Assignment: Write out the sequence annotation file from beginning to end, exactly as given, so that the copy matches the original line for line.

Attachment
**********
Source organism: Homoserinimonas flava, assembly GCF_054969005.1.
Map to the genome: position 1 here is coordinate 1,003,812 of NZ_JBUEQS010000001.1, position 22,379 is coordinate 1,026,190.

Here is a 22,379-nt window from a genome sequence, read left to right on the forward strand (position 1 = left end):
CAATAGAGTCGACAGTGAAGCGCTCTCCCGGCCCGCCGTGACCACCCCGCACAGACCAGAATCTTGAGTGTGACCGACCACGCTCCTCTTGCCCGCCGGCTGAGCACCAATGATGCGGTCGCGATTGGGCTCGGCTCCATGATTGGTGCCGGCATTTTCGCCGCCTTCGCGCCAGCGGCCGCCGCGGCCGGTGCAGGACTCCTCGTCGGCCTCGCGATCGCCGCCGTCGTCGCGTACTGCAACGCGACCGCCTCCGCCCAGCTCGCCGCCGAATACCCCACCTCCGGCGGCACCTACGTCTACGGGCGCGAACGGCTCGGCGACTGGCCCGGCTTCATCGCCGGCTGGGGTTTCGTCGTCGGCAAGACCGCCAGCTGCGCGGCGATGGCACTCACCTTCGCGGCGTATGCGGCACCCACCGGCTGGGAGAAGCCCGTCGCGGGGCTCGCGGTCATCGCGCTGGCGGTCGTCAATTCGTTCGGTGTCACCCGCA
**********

Source organism: Homoserinimonas flava, assembly GCF_054969005.1.
Map to the genome: position 1 here is coordinate 1,003,812 of NZ_JBUEQS010000001.1, position 22,379 is coordinate 1,026,190.

Here is a 22,379-nt window from a genome sequence, read left to right on the forward strand (position 1 = left end):
CAATAGAGTCGACAGTGAAGCGCTCTCCCGGCCCGCCGTGACCACCCCGCACAGACCAGAATCTTGAGTGTGACCGACCACGCTCCTCTTGCCCGCCGGCTGAGCACCAATGATGCGGTCGCGATTGGGCTCGGCTCCATGATTGGTGCCGGCATTTTCGCCGCCTTCGCGCCAGCGGCCGCCGCGGCCGGTGCAGGACTCCTCGTCGGCCTCGCGATCGCCGCCGTCGTCGCGTACTGCAACGCGACCGCCTCCGCCCAGCTCGCCGCCGAATACCCCACCTCCGGCGGCACCTACGTCTACGGGCGCGAACGGCTCGGCGACTGGCCCGGCTTCATCGCCGGCTGGGGTTTCGTCGTCGGCAAGACCGCCAGCTGCGCGGCGATGGCACTCACCTTCGCGGCGTATGCGGCACCCACCGGCTGGGAGAAGCCCGTCGCGGGGCTCGCGGTCATCGCGCTGGCGGTCGTCAATTCGTTCGGTGTCACCCGCA